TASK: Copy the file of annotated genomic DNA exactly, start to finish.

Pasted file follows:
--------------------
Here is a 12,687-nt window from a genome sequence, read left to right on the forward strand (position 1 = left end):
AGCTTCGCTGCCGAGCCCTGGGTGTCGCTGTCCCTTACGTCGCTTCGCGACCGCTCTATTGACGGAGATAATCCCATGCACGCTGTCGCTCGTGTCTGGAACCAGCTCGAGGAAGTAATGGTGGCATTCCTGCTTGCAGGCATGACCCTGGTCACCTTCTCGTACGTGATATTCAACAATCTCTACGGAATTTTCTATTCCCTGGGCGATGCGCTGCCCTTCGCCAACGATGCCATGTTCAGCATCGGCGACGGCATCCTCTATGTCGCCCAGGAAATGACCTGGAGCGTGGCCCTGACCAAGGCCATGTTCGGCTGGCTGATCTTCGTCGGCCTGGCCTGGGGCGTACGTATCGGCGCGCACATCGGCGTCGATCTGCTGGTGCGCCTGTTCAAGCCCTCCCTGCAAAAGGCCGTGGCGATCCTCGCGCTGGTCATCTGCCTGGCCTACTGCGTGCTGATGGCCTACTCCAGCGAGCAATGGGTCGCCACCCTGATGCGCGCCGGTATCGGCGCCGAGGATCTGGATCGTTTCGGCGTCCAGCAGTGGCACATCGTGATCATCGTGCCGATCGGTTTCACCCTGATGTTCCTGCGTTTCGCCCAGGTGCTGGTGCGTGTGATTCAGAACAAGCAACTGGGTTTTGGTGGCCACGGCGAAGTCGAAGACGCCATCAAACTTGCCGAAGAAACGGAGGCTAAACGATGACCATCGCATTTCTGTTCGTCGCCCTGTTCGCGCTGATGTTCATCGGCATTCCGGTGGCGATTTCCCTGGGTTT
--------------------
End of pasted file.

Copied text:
Here is a 12,687-nt window from a genome sequence, read left to right on the forward strand (position 1 = left end):
AGCTTCGCTGCCGAGCCCTGGGTGTCGCTGTCCCTTACGTCGCTTCGCGACCGCTCTATTGACGGAGATAATCCCATGCACGCTGTCGCTCGTGTCTGGAACCAGCTCGAGGAAGTAATGGTGGCATTCCTGCTTGCAGGCATGACCCTGGTCACCTTCTCGTACGTGATATTCAACAATCTCTACGGAATTTTCTATTCCCTGGGCGATGCGCTGCCCTTCGCCAACGATGCCATGTTCAGCATCGGCGACGGCATCCTCTATGTCGCCCAGGAAATGACCTGGAGCGTGGCCCTGACCAAGGCCATGTTCGGCTGGCTGATCTTCGTCGGCCTGGCCTGGGGCGTACGTATCGGCGCGCACATCGGCGTCGATCTGCTGGTGCGCCTGTTCAAGCCCTCCCTGCAAAAGGCCGTGGCGATCCTCGCGCTGGTCATCTGCCTGGCCTACTGCGTGCTGATGGCCTACTCCAGCGAGCAATGGGTCGCCACCCTGATGCGCGCCGGTATCGGCGCCGAGGATCTGGATCGTTTCGGCGTCCAGCAGTGGCACATCGTGATCATCGTGCCGATCGGTTTCACCCTGATGTTCCTGCGTTTCGCCCAGGTGCTGGTGCGTGTGATTCAGAACAAGCAACTGGGTTTTGGTGGCCACGGCGAAGTCGAAGACGCCATCAAACTTGCCGAAGAAACGGAGGCTAAACGATGACCATCGCATTTCTGTTCGTCGCCCTGTTCGCGCTGATGTTCATCGGCATTCCGGTGGCGATTTCCCTGGGTTT